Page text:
Wednesday, 26 February 2014

A Husband's Love


It was four years ago.  My husband and I were emotionally exhausted.  I was on Clonazepam to help combat anxiety, but my anxiety was worsening each week.  I was being prescribed the SSRI Cipralex, only to experience horrific and terrifying side effects, so I quickly came off of it.  We couldn’t figure it out.  Why was I getting worse? 

Then the day came when I sat behind our computer and typed in the search engine, “Clonazepam”.  Within ten minutes I had found page upon page of information regarding such things as “Tolerance Withdrawal”…and then came the sentence, “Makes coming off of heroine a walk in the park”…and my favourite, “Increased anxiety and paranoia when patient is put on LONG TERM”.  Only to find out that long-term was any period past 4 WEEKS!  I had been on it for a few years (prescribed by my GP)!

I called my husband that afternoon at his place of work, and excitedly (and through tears) said, “I figured it out…I have the answer…I know why I’m getting worse...It really isn't me!”

From that day forward my husband became my personal cheerleader.  He put everything on hold and put me first.  Our mission was to get me off of this medication and healthy again.  When I told him time and time again, “I can’t do this anymore, it’s not worth it”, he quickly shot back at me, “Yes you can, and you will…it’s hard now but it will get better.  I know it”. 

Almost every day, my husband would spend his lunch breaks at work searching through websites to educate us and help teach our family and friends.  He then wrote a heartfelt e-mail to all family and friends in regards to the withdrawal and what the coming months would be like for us, asking for everyone’s patience.  I still have a copy of it and I can’t begin to say how much it meant the day he did that.  The outpouring of love from those around us was incredible.  I had read so many horror stories about others coming off of Benzodiazepines and how family and friends made them out to be monsters.   

“It’s their own fault”. 

 It became very clear through my reading, that for some people, unless you have a “real” diagnosed disease, benzo withdrawal was just an excuse for being crazy or mentally ill.  Thankfully, the people nearest and dearest to me listened.  They reached out and understood the best they could with the information they had.  It was amazing, and I was very blessed.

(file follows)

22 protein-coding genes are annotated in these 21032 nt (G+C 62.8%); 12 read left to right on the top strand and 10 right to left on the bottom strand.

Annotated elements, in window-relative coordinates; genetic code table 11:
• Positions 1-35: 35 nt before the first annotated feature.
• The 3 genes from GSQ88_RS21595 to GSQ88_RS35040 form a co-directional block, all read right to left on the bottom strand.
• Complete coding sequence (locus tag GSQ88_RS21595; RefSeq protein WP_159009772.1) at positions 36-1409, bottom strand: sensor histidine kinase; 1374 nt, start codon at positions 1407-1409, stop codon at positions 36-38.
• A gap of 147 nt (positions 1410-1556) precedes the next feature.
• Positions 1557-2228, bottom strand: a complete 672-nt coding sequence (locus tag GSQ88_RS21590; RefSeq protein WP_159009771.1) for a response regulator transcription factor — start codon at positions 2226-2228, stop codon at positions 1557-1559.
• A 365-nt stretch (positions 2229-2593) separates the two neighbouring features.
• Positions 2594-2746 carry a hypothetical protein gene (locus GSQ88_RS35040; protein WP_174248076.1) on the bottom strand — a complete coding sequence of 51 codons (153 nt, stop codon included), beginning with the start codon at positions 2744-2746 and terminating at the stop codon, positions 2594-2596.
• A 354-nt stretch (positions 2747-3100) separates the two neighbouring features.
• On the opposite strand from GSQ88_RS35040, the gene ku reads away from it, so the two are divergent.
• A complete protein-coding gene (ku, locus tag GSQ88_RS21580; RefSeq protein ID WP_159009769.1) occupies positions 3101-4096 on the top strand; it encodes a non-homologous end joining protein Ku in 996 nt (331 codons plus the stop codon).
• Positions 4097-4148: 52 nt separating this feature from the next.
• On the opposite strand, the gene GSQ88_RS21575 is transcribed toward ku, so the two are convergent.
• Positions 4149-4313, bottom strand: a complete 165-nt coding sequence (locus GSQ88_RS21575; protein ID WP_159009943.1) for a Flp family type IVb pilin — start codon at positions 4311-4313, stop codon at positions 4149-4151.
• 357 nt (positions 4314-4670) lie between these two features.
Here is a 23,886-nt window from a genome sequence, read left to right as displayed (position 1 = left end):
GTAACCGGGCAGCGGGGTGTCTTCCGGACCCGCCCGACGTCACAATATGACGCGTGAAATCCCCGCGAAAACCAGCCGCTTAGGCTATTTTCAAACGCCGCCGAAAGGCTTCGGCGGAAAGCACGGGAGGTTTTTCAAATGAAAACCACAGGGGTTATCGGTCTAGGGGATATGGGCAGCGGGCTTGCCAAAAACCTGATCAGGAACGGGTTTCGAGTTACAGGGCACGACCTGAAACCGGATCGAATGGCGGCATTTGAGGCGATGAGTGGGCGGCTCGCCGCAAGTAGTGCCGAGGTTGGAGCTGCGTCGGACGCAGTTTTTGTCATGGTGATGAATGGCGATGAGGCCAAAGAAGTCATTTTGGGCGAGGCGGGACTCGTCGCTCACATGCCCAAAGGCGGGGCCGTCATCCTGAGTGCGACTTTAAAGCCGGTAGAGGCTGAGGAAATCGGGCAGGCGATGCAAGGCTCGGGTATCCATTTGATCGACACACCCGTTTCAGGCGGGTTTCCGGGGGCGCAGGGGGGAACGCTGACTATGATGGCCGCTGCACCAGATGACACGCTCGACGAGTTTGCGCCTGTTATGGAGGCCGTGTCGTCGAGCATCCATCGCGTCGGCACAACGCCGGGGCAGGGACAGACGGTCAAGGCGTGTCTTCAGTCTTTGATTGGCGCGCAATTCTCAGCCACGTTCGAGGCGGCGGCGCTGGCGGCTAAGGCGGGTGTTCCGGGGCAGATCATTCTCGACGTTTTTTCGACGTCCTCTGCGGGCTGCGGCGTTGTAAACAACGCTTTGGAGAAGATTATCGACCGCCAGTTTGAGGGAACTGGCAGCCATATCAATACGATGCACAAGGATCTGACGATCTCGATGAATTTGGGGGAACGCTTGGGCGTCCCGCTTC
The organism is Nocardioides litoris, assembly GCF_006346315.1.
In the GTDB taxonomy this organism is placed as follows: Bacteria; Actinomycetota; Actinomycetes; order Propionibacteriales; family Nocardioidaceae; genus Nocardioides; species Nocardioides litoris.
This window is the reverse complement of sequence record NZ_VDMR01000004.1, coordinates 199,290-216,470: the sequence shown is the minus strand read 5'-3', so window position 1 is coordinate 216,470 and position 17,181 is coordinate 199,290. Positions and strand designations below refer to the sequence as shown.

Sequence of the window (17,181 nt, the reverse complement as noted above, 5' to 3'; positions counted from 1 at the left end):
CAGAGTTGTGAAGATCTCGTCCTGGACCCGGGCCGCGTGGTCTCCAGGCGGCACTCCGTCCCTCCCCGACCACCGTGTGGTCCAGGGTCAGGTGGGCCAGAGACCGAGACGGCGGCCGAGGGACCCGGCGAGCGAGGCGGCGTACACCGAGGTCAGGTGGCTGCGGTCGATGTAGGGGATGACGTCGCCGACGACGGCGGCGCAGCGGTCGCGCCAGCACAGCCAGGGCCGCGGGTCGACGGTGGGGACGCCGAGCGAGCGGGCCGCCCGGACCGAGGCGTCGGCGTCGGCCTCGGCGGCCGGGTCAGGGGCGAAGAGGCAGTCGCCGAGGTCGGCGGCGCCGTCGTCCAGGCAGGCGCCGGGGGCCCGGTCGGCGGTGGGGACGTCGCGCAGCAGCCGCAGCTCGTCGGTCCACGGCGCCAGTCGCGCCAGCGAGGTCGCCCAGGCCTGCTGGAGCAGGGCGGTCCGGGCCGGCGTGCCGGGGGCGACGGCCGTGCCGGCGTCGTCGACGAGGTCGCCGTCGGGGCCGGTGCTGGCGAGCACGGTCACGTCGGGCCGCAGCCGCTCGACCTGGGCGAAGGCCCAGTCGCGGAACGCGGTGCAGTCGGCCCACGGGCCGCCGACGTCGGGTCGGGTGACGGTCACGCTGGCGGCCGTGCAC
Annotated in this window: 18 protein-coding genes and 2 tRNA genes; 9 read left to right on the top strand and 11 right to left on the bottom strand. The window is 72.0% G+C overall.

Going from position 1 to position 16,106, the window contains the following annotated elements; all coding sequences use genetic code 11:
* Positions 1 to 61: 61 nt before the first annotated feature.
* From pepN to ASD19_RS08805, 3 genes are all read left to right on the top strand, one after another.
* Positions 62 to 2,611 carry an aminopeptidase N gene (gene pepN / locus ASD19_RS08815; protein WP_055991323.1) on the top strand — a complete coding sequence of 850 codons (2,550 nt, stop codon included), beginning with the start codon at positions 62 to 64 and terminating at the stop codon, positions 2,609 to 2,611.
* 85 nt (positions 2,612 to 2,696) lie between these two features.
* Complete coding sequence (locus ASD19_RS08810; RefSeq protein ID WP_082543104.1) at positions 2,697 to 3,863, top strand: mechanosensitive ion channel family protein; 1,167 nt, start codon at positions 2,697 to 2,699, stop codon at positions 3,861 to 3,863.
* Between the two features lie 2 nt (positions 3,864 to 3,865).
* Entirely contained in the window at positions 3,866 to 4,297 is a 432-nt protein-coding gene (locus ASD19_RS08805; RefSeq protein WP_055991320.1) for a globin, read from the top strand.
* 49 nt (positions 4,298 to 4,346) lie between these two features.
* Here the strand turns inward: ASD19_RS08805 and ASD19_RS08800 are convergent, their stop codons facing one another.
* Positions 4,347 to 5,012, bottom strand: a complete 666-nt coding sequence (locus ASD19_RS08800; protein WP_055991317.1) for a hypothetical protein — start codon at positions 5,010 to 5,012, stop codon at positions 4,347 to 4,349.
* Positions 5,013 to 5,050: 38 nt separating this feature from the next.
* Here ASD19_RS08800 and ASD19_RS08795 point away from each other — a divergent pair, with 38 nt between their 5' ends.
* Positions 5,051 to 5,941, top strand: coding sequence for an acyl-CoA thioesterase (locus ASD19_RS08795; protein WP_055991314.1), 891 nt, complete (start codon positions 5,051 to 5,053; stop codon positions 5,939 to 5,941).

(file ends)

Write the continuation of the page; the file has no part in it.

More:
My husband’s constant support was invaluable.  Stress – whether financial or emotional – can break marriages apart.  Some husbands would have said, “Just stay on the medication…maybe you’re better off staying on it”, or, “Just snap out of it!”  But my husband never said any of it.  He may have been exhausted at times, and certainly frustrated, but his love was undying.  Our marriage only strengthened through it all. 

There were nights of panic and pain, so intense my limbs would jerk involuntarily.  He’d hold me in his arms as I quietly cried and moaned in pain.  He’d stroke my hair and remind me, “It passes…remember it always goes away”. 

He sat with me as I dry heaved, rubbing my back as I cried and breathed through the intense nausea that lasted for months.

He sat with our daughter through her hour-long piano classes (something I was supposed to do with her but got too sick to stick with).  This was NOT a favourite of his, but he did it without complaint. 

He stayed in with me when he could have gone out to join a friend for the evening.  I felt guilty, but he’d always say, “You would do the same for me”.  It was as simple as that.  No questions.  It’s just what you do when you love someone.

He even opened up to his coworkers and bosses about my withdrawal.  Instead of being embarrassed or ashamed by my illness, he praised me for my hard work.  And in return I ended up receiving small gifts, letters of encouragement and personal Facebook messages from his coworkers, cheering me on. 

He helped create a circle of support SO big, that anywhere I turned I felt loved and cared for.  It was truly amazing. 

It’s been four years since the worst of it.  I am now 2.5 years (and one month) free of all medication.  I have anxiety at times, but not much worse than any other “normal/healthy” human.  I am very happy and with so many lifestyle changes, I am healthier than ever before. I've been able to prove to myself and others that anxiety and/or depression can be beat through exercise, meditation and healthy food choices. 

So thank you to my husband.  What a sweet reward for all the physical and emotional pain that circled us those 3-4 years.  We were already best friends the day we married, but I never knew a marriage come strengthen as much as ours did.  So I end this post with a quote I found the other day that reminded me so much of him, especially looking back at the day I met him in his parent’s garden in Amsterdam in 2000:

“When I saw you I fell in love, and you smiled because you knew”.  – Arrigo Boito